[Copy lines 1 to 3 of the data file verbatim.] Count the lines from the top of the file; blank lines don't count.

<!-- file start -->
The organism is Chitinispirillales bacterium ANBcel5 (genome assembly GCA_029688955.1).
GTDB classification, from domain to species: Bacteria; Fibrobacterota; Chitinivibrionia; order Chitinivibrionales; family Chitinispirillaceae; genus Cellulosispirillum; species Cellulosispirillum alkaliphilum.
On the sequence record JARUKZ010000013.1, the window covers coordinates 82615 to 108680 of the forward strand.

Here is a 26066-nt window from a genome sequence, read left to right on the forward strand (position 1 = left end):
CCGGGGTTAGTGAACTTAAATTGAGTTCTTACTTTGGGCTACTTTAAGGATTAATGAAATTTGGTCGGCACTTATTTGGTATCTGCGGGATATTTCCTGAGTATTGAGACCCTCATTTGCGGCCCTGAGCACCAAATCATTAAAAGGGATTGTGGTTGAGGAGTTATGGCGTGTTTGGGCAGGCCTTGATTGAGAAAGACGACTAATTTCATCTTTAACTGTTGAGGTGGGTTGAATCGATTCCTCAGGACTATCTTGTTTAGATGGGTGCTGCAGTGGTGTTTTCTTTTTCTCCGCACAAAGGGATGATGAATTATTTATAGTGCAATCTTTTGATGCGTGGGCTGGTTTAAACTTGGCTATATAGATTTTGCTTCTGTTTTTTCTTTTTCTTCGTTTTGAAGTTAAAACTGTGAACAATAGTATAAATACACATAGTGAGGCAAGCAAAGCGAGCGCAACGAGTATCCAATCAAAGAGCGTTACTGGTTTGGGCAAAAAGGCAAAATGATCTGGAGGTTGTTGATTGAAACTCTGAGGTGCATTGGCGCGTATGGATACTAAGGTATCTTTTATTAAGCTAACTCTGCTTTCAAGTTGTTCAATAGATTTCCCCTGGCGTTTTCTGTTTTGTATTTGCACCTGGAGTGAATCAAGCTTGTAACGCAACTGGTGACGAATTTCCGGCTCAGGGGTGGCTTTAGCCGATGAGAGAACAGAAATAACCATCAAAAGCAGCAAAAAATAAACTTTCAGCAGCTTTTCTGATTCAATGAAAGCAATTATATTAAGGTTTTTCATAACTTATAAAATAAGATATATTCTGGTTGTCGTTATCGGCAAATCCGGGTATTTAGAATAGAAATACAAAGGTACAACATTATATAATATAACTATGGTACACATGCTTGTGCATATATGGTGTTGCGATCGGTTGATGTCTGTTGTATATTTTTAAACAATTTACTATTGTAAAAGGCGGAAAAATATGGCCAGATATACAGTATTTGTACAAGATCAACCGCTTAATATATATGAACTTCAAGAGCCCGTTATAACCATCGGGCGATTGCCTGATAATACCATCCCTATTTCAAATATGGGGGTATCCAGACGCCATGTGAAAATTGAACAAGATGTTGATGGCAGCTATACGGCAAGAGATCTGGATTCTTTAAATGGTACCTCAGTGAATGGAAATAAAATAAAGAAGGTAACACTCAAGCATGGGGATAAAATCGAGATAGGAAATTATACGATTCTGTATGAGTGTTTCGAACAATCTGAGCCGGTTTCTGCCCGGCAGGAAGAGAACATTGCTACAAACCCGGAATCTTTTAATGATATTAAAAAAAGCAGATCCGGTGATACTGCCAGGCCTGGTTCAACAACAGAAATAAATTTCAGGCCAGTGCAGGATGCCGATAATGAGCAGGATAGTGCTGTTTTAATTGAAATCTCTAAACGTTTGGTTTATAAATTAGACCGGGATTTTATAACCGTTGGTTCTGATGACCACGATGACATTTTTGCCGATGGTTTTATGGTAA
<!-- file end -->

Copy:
The organism is Chitinispirillales bacterium ANBcel5 (genome assembly GCA_029688955.1).
GTDB classification, from domain to species: Bacteria; Fibrobacterota; Chitinivibrionia; order Chitinivibrionales; family Chitinispirillaceae; genus Cellulosispirillum; species Cellulosispirillum alkaliphilum.
On the sequence record JARUKZ010000013.1, the window covers coordinates 82615 to 108680 of the forward strand.